When Kwasi Kwarteng told the media in Washington he was “not going anywhere”, Conservative MPs joked about whether the chancellor meant he was staying in his job or remaining abroad. One Whitehall official quipped: “Maybe he can seek political asylum.”

Although Kwarteng, speaking on Thursday at the annual IMF meetings, insisted “our position has not changed” on his £43bn of unfunded tax cuts, the government’s “mini” Budget has unleashed turmoil on financial markets and forced Liz Truss to consider a U-turn on the proposals.

The chaos has also raised questions about whether Truss and Kwarteng can survive: at Westminster, Conservative MPs were discussing who could replace Truss as prime minister, with some also saying the chancellor would have to go. The Tories’ ratings have plunged in opinion polls since the “mini” Budget.

Conservative party rules would have to be changed to oust Truss quickly. But one veteran Tory official said if Sir Graham Brady, chair of the 1922 committee of backbench Conservative MPs that organises leadership elections, received more than 100 letters of no confidence in Truss, “he would have no choice but to do something about it”. She has been prime minister for 37 days.

Truss’s allies warned that her whole economic agenda would be hollowed out if she performed a U-turn on the “mini” Budget unveiled on September 23. “It would mean she is politically finished as a project,” said one senior Tory. “What would be the point of a Truss government if it isn’t doing radical economic reform?”

Government insiders said Downing Street was considering jettisoning big chunks of Kwarteng’s fiscal statement, including the proposal to reverse a planned rise in corporation tax that would cost £18bn a year by 2026. Number 10, as with Kwarteng, said nothing had changed.

But George Osborne, a former Tory chancellor, said a significant retreat from the “mini” Budget before Kwarteng sets out on October 31 how he will cut UK government debt, was inescapable.

“Given the pain being caused to the real economy by the financial turbulence, it’s not clear why it is in anyone’s interests to wait 18 more days before the inevitable U-turn on the “mini” Budget,” he tweeted.

Lord Norman Lamont, who was the Tory chancellor on “Black Wednesday” in 1992 when John Major’s government was humiliated by sterling’s ejection from the European exchange rate mechanism, said a U-turn was the least worst option for Truss.

“Sometimes it’s said that politics is the art of the possible. I think it’s the art of choosing between the incredible and the utterly impossible,” he told the BBC.

One Truss ally suggested that scrapping the corporation tax plan, if agreed, might be presented as “a readjustment given global market conditions”. The government has been keen to blame the market turmoil since the “mini” Budget on global factors rather than accept it stems from UK specific issues.

There was no consensus in Truss’s team about what precise elements of Kwarteng’s fiscal statement should be dropped and how soon. “The U-turn has been briefed out before the policy was decided,” said one official.

Some government insiders blamed the chaos on a lack of senior officials in Number 10, with several of Truss’s aides on holiday and Kwarteng in Washington. One civil servant described the mood in Number 10 on Thursday as “grim”.

The lack of experience among Truss’s team was highlighted by MPs who claimed it was not equipped for a crisis. “She has no good advisers,” said one Whitehall official.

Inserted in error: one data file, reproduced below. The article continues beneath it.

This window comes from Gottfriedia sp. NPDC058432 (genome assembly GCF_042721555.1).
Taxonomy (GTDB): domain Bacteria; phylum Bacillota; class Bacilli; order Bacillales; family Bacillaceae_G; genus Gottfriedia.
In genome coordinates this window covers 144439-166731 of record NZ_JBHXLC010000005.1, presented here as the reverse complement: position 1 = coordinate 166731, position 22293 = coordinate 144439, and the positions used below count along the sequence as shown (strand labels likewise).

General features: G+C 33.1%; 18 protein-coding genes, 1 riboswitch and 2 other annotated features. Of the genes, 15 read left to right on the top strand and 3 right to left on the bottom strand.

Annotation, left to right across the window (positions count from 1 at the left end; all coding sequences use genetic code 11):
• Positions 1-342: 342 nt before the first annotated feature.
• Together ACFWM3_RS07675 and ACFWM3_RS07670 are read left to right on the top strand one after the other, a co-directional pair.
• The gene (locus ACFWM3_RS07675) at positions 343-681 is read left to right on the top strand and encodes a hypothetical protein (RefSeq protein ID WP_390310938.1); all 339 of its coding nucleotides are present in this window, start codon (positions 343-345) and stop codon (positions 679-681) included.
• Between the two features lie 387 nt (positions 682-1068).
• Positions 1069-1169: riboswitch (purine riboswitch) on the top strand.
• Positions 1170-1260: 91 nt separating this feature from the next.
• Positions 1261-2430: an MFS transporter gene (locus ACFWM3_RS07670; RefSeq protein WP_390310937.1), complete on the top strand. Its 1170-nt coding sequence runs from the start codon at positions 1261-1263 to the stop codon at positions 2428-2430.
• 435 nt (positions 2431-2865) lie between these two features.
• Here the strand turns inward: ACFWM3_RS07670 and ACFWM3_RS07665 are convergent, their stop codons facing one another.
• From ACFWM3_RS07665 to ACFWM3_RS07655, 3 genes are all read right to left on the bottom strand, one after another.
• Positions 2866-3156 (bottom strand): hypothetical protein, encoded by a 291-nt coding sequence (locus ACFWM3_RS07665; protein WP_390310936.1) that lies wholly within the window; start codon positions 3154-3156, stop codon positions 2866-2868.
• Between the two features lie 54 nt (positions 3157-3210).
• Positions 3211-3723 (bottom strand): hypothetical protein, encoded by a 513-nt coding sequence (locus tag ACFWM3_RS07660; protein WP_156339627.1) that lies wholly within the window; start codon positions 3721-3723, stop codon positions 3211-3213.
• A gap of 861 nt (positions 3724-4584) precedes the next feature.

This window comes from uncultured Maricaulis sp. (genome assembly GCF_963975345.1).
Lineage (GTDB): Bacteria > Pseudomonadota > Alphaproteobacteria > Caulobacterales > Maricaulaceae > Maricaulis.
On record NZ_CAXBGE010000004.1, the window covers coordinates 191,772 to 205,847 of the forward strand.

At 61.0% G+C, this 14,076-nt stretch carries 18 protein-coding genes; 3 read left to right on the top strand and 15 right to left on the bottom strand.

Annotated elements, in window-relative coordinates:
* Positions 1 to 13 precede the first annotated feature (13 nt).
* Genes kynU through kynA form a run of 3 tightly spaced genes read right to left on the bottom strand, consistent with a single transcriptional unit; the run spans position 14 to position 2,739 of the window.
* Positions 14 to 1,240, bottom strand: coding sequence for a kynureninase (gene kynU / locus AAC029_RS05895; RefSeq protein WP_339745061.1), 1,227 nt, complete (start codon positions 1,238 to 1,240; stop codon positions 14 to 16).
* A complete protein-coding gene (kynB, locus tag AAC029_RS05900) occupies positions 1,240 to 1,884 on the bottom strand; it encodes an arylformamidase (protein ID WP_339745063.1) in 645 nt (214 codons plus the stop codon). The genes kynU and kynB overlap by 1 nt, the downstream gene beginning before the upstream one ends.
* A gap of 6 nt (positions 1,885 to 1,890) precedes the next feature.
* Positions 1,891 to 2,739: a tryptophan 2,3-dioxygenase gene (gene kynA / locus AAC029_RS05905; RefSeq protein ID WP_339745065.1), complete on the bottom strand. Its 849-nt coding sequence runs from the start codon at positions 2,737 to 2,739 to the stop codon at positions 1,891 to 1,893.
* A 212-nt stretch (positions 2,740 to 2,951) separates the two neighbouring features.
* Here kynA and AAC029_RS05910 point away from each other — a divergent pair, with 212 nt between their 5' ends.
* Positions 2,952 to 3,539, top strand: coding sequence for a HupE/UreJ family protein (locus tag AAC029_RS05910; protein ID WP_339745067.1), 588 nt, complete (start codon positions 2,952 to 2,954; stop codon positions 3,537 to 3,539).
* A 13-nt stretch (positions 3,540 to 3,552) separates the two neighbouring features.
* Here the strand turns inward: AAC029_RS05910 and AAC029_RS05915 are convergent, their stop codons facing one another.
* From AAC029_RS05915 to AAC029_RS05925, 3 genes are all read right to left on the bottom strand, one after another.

One civil servant said there was “a lack of decision-making in Number 10” and paralysis across Whitehall. “There’s inexperience and naivety in [Truss’s] team not realising what a mess they’ve created.”

Another official added: “They simply don’t know how to govern”.

If Truss ditches more of the “mini” Budget, after dropping her plan to scrap the 45p top rate of income tax at the Tory conference following oppositions from MPs, questions will immediately be raised about whether Kwarteng can remain as chancellor. One Treasury veteran said: “The answer must be to blame him, fire him and start again and hope that in two years’ time [at the next election] this is a distant memory.”

A government insider said Truss did not have any alternative but to U-turn on the unfunded tax cuts and fire Kwarteng. “Her only options politically are binning much of the “mini” Budget, sacking Kwarteng, blaming him. But I doubt she is there yet,” he added.

Sajid Javid, who briefly served as chancellor in Boris Johnson’s government, was widely seen by ministers as the only viable contender to replace Kwarteng. “Saj is the only one who is close enough to her agenda who can have some credibility with markets,” said one minister.

But should Kwarteng be forced out, attention is likely to rapidly focus on Truss and whether she can survive as prime minister. Sir John Curtice, a leading psephologist, said Truss was now as unpopular as Major in the aftermath of Black Wednesday.

“She is more unpopular than Boris Johnson was at the worst period of his premiership, which was in the middle of January this year when the partygate scandal was at its height,” Curtice told the BBC.

Senior Tories were sceptical about Truss’s prospects if Kwarteng were to be forced out. “The idea that the prime minister can junk her “mini” Budget and her chancellor without taking responsibility herself is for the birds,” said one former minister. “She is first lord of the Treasury. It was her Budget and her catastrophic error of judgment.”

Paul Goodman, editor of the ConservativeHome website, suggested that a potential joint ticket of former chancellor Rishi Sunak and leader of the Commons Penny Mordaunt could unite to oust Truss.

But few Tories see an obvious successor to Truss, or an easy way to install a new party leader and prime minister without further turmoil.

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